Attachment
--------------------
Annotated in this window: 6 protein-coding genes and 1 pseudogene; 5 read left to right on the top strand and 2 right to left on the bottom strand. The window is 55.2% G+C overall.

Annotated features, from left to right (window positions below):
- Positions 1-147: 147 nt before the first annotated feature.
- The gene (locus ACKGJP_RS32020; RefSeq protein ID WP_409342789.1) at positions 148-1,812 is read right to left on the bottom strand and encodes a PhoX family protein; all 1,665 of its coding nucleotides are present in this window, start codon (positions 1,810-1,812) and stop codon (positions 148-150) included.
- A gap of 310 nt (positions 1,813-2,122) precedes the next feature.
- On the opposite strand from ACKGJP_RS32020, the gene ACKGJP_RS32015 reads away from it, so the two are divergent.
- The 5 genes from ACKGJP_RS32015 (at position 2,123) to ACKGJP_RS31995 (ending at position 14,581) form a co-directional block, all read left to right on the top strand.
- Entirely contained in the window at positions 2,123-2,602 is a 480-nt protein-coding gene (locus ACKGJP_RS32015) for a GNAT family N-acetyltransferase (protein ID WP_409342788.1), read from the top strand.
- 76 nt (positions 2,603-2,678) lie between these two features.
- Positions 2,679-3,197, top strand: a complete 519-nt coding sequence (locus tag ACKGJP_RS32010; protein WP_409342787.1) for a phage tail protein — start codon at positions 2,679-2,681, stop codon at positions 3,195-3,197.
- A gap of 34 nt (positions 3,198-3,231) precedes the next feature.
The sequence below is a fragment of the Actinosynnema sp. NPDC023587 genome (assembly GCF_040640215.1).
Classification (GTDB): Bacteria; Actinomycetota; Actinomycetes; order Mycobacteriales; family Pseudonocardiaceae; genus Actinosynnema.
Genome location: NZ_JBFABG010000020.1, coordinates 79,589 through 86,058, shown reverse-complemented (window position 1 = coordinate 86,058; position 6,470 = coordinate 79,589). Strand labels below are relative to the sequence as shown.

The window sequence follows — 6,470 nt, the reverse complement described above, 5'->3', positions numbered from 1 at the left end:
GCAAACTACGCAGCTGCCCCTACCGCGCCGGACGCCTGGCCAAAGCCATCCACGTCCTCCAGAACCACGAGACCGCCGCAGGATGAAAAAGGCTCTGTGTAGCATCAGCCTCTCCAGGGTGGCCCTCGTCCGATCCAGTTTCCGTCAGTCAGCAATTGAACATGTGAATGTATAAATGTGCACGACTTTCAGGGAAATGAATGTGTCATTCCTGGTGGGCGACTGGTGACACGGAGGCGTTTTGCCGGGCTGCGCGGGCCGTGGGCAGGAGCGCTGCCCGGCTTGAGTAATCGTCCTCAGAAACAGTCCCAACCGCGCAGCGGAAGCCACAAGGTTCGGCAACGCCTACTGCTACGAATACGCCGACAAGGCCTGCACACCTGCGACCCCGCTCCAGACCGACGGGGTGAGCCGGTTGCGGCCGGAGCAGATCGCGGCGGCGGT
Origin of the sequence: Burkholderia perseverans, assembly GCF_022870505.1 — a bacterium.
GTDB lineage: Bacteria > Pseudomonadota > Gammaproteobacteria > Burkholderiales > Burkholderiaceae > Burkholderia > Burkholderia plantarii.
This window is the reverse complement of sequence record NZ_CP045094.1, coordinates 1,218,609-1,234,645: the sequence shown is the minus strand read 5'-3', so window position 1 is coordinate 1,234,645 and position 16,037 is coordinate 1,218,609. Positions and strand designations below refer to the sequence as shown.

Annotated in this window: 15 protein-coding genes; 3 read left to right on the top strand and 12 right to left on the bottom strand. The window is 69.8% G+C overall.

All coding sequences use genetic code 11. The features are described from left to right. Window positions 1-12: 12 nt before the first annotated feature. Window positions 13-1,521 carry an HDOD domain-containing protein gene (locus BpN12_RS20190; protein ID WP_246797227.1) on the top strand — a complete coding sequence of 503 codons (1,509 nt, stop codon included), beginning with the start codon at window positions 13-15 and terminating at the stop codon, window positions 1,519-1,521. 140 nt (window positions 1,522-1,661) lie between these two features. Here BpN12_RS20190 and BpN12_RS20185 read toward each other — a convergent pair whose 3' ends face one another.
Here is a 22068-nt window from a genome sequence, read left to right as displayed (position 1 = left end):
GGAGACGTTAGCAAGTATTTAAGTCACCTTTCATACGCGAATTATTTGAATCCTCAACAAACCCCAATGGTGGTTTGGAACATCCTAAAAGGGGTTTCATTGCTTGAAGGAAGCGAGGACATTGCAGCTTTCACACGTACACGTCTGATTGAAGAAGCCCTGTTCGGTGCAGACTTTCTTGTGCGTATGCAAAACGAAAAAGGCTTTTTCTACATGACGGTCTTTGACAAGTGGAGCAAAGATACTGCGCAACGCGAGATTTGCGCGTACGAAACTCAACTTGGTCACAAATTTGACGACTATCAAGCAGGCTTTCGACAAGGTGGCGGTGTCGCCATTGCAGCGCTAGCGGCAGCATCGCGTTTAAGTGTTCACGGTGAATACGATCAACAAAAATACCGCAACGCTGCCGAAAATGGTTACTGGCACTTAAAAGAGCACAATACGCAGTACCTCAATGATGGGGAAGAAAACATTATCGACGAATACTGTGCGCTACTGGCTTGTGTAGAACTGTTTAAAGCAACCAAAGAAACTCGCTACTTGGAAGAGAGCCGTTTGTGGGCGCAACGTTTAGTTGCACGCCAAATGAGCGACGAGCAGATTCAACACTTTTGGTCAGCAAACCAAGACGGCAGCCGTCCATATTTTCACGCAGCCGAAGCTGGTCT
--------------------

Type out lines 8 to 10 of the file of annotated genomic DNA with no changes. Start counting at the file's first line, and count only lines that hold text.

- Entirely contained in the window at positions 2,123-2,602 is a 480-nt protein-coding gene (locus ACKGJP_RS32015) for a GNAT family N-acetyltransferase (protein ID WP_409342788.1), read from the top strand.
- 76 nt (positions 2,603-2,678) lie between these two features.
- Positions 2,679-3,197, top strand: a complete 519-nt coding sequence (locus tag ACKGJP_RS32010; protein WP_409342787.1) for a phage tail protein — start codon at positions 2,679-2,681, stop codon at positions 3,195-3,197.